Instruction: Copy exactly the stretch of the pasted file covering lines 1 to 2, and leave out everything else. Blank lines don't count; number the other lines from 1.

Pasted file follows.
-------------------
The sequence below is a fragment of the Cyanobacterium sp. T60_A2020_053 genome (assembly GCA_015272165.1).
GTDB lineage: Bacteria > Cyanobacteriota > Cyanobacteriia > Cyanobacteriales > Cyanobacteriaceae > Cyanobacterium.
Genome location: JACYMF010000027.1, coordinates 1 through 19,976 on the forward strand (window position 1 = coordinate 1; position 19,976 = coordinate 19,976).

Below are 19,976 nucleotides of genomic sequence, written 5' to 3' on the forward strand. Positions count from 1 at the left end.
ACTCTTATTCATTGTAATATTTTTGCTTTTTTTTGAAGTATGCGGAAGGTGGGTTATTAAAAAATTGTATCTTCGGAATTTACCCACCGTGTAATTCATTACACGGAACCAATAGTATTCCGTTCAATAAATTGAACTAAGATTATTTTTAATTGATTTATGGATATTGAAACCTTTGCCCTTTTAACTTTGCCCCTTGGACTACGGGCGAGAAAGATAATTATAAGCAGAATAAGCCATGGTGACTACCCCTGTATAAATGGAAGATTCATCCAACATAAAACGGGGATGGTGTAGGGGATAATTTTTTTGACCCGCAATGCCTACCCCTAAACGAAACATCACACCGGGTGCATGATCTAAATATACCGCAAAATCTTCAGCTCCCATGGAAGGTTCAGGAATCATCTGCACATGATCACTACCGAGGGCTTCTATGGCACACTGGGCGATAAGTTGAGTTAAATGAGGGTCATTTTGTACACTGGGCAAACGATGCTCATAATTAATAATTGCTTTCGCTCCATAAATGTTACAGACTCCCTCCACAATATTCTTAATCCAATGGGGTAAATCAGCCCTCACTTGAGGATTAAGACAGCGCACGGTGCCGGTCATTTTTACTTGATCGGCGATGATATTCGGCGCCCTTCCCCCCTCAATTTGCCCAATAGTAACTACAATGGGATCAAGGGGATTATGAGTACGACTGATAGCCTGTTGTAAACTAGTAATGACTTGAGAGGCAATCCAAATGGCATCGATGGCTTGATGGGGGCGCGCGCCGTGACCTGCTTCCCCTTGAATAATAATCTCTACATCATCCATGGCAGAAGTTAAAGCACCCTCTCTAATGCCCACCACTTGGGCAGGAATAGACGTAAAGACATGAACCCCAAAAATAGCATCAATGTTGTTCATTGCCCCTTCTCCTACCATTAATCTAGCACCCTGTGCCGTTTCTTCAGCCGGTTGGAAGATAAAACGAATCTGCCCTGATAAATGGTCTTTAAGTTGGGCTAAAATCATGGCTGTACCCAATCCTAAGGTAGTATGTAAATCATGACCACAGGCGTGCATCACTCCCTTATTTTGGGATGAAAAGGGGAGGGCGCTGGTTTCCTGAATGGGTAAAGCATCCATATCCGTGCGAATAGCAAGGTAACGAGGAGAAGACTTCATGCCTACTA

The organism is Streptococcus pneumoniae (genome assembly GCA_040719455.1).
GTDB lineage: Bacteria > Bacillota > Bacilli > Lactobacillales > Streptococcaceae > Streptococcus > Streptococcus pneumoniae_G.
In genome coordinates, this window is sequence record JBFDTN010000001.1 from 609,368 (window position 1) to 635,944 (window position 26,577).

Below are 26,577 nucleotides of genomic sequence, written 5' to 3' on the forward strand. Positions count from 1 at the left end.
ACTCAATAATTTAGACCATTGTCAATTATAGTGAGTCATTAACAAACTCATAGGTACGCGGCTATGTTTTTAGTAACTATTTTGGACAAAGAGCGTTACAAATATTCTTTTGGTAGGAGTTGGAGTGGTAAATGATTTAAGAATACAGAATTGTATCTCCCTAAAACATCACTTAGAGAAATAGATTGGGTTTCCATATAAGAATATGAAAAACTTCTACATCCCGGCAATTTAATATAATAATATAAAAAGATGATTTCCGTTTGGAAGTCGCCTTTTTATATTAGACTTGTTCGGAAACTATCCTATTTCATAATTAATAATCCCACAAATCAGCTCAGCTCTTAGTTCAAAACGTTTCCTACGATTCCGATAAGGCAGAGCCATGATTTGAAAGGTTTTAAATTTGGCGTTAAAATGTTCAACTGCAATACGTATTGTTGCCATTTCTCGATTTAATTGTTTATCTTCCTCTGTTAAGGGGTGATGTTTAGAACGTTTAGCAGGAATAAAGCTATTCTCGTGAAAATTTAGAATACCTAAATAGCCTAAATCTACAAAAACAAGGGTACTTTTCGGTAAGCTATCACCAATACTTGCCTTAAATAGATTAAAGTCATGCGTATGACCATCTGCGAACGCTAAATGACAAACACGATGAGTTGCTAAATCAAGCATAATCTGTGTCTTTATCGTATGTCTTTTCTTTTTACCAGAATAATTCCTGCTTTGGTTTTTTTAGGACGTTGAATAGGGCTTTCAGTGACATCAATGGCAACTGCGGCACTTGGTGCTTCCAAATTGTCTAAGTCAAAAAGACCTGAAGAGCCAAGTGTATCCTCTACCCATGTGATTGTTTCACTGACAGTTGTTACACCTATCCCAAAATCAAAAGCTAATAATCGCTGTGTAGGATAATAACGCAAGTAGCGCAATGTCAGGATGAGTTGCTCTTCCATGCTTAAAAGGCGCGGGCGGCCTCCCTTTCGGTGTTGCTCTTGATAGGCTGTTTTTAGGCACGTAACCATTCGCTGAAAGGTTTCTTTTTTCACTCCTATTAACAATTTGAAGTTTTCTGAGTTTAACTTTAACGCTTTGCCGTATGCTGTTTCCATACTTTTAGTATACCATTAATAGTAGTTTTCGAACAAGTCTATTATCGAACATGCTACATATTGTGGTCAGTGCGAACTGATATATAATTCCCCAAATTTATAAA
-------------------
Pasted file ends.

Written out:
The sequence below is a fragment of the Cyanobacterium sp. T60_A2020_053 genome (assembly GCA_015272165.1).
GTDB lineage: Bacteria > Cyanobacteriota > Cyanobacteriia > Cyanobacteriales > Cyanobacteriaceae > Cyanobacterium.